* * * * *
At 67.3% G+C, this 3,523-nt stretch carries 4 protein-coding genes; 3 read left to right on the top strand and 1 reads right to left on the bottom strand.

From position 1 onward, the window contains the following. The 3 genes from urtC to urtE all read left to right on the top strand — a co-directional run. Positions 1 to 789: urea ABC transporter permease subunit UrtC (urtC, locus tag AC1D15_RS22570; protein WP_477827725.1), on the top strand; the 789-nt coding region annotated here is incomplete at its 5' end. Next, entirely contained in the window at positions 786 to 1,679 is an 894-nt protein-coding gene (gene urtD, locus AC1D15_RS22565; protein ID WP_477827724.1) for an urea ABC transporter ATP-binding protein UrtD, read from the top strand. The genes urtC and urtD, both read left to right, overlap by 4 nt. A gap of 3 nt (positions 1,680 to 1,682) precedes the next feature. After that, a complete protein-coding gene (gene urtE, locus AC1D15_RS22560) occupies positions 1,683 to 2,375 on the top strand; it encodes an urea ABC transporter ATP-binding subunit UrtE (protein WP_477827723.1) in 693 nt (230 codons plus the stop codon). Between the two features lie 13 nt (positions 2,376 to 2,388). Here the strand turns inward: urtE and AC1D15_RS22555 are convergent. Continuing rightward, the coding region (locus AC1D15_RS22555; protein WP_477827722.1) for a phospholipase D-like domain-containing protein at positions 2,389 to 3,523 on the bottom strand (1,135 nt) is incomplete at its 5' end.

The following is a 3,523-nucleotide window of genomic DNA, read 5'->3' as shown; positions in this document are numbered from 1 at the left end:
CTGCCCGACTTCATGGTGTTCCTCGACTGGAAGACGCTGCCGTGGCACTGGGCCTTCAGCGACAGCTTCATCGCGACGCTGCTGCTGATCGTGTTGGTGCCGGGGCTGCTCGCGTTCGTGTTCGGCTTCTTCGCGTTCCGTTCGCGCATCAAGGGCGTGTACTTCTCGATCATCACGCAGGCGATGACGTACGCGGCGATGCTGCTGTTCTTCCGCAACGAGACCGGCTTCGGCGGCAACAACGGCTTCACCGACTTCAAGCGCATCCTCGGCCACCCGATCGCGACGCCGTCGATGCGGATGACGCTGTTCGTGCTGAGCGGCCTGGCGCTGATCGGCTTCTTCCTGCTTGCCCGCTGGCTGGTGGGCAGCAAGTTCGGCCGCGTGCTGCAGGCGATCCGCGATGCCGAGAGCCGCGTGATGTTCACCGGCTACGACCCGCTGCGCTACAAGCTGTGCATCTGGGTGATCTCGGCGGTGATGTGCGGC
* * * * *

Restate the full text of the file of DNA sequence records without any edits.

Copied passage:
At 67.3% G+C, this 3,523-nt stretch carries 4 protein-coding genes; 3 read left to right on the top strand and 1 reads right to left on the bottom strand.

From position 1 onward, the window contains the following. The 3 genes from urtC to urtE all read left to right on the top strand — a co-directional run. Positions 1 to 789: urea ABC transporter permease subunit UrtC (urtC, locus tag AC1D15_RS22570; protein WP_477827725.1), on the top strand; the 789-nt coding region annotated here is incomplete at its 5' end. Next, entirely contained in the window at positions 786 to 1,679 is an 894-nt protein-coding gene (gene urtD, locus AC1D15_RS22565; protein ID WP_477827724.1) for an urea ABC transporter ATP-binding protein UrtD, read from the top strand. The genes urtC and urtD, both read left to right, overlap by 4 nt. A gap of 3 nt (positions 1,680 to 1,682) precedes the next feature. After that, a complete protein-coding gene (gene urtE, locus AC1D15_RS22560) occupies positions 1,683 to 2,375 on the top strand; it encodes an urea ABC transporter ATP-binding subunit UrtE (protein WP_477827723.1) in 693 nt (230 codons plus the stop codon). Between the two features lie 13 nt (positions 2,376 to 2,388). Here the strand turns inward: urtE and AC1D15_RS22555 are convergent. Continuing rightward, the coding region (locus AC1D15_RS22555; protein WP_477827722.1) for a phospholipase D-like domain-containing protein at positions 2,389 to 3,523 on the bottom strand (1,135 nt) is incomplete at its 5' end.

The following is a 3,523-nucleotide window of genomic DNA, read 5'->3' as shown; positions in this document are numbered from 1 at the left end:
CTGCCCGACTTCATGGTGTTCCTCGACTGGAAGACGCTGCCGTGGCACTGGGCCTTCAGCGACAGCTTCATCGCGACGCTGCTGCTGATCGTGTTGGTGCCGGGGCTGCTCGCGTTCGTGTTCGGCTTCTTCGCGTTCCGTTCGCGCATCAAGGGCGTGTACTTCTCGATCATCACGCAGGCGATGACGTACGCGGCGATGCTGCTGTTCTTCCGCAACGAGACCGGCTTCGGCGGCAACAACGGCTTCACCGACTTCAAGCGCATCCTCGGCCACCCGATCGCGACGCCGTCGATGCGGATGACGCTGTTCGTGCTGAGCGGCCTGGCGCTGATCGGCTTCTTCCTGCTTGCCCGCTGGCTGGTGGGCAGCAAGTTCGGCCGCGTGCTGCAGGCGATCCGCGATGCCGAGAGCCGCGTGATGTTCACCGGCTACGACCCGCTGCGCTACAAGCTGTGCATCTGGGTGATCTCGGCGGTGATGTGCGGC